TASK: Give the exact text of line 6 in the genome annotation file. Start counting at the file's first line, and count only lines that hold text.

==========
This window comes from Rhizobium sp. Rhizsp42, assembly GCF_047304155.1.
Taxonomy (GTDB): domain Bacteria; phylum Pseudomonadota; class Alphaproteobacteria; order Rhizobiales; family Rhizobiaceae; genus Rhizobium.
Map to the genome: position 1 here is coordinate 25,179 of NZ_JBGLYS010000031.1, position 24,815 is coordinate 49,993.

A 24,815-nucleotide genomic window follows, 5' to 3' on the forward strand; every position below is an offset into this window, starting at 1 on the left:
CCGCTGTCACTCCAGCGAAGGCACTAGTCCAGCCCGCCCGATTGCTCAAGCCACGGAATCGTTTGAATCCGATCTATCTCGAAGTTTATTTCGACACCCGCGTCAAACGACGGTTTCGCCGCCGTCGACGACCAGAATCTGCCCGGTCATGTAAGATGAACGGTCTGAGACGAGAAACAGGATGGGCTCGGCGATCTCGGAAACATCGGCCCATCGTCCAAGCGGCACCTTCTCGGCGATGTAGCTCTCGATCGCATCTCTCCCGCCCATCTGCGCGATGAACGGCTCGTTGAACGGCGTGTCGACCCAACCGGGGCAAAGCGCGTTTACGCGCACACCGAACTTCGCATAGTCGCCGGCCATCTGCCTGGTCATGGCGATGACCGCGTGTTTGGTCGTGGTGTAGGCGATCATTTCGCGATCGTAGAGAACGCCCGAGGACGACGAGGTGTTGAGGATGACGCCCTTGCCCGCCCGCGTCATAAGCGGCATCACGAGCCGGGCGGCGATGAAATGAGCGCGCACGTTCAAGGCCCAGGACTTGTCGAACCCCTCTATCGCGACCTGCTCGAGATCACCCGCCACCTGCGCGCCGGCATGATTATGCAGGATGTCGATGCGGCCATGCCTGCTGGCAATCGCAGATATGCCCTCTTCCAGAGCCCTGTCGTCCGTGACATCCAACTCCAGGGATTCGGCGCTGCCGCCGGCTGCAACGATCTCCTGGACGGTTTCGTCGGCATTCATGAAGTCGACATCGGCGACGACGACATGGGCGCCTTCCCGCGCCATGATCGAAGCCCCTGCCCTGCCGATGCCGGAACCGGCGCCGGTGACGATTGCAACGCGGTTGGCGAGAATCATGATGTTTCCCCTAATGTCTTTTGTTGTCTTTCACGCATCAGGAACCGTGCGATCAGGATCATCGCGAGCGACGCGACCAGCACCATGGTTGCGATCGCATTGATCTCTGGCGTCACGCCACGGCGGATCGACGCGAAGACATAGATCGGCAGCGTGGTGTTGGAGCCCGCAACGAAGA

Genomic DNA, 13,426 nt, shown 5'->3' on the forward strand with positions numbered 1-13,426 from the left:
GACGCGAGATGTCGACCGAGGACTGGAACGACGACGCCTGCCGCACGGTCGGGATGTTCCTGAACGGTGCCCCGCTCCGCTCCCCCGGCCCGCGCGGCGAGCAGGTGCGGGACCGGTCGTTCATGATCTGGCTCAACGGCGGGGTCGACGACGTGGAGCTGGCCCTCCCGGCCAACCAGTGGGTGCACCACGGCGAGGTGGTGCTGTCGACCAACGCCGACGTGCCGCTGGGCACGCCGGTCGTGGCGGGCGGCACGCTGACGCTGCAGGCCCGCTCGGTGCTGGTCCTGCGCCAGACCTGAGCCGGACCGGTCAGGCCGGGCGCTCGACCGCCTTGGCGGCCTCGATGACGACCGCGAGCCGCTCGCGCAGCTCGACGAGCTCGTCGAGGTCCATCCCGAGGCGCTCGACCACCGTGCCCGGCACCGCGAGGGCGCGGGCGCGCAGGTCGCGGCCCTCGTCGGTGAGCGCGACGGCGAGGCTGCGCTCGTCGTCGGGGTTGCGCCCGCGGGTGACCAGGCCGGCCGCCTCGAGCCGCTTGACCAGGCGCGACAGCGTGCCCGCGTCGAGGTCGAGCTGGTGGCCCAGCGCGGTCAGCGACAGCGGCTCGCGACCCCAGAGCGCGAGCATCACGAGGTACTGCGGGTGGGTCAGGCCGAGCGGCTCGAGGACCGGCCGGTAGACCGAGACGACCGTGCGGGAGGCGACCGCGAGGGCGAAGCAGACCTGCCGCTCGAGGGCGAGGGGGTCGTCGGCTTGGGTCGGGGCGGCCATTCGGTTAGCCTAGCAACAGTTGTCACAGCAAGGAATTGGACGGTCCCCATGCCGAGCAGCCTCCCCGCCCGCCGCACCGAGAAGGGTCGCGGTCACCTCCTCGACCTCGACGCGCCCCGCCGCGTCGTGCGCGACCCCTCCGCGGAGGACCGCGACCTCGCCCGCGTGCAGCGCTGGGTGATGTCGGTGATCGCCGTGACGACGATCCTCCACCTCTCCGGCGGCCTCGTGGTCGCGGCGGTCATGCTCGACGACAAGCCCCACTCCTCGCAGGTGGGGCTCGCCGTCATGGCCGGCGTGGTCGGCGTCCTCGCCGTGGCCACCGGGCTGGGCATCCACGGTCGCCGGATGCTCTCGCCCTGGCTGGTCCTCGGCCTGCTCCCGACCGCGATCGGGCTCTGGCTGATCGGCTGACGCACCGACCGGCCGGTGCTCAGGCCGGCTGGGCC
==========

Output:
Genomic DNA, 13,426 nt, shown 5'->3' on the forward strand with positions numbered 1-13,426 from the left: